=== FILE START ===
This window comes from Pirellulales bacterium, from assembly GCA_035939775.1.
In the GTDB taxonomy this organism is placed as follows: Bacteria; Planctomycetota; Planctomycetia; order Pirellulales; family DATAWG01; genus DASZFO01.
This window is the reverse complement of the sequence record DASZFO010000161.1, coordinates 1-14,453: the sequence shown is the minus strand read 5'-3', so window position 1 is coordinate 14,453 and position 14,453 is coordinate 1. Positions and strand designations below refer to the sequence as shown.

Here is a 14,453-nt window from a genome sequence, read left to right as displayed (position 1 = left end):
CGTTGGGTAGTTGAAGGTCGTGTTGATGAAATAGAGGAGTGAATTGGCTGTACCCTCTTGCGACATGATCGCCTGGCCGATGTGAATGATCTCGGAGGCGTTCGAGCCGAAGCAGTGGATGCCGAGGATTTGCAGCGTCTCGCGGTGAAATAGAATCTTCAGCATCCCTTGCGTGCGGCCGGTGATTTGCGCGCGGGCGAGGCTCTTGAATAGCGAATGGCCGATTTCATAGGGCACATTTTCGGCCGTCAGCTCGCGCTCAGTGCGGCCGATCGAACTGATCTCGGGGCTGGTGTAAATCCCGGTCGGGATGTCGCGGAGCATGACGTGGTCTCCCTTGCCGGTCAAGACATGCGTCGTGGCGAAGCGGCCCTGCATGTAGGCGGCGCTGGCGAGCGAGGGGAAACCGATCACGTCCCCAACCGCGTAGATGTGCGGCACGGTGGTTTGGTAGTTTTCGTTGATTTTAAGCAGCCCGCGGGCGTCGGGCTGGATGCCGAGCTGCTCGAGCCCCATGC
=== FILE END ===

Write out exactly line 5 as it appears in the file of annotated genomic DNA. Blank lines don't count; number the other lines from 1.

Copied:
CGTTGGGTAGTTGAAGGTCGTGTTGATGAAATAGAGGAGTGAATTGGCTGTACCCTCTTGCGACATGATCGCCTGGCCGATGTGAATGATCTCGGAGGCGTTCGAGCCGAAGCAGTGGATGCCGAGGATTTGCAGCGTCTCGCGGTGAAATAGAATCTTCAGCATCCCTTGCGTGCGGCCGGTGATTTGCGCGCGGGCGAGGCTCTTGAATAGCGAATGGCCGATTTCATAGGGCACATTTTCGGCCGTCAGCTCGCGCTCAGTGCGGCCGATCGAACTGATCTCGGGGCTGGTGTAAATCCCGGTCGGGATGTCGCGGAGCATGACGTGGTCTCCCTTGCCGGTCAAGACATGCGTCGTGGCGAAGCGGCCCTGCATGTAGGCGGCGCTGGCGAGCGAGGGGAAACCGATCACGTCCCCAACCGCGTAGATGTGCGGCACGGTGGTTTGGTAGTTTTCGTTGATTTTAAGCAGCCCGCGGGCGTCGGGCTGGATGCCGAGCTGCTCGAGCCCCATGC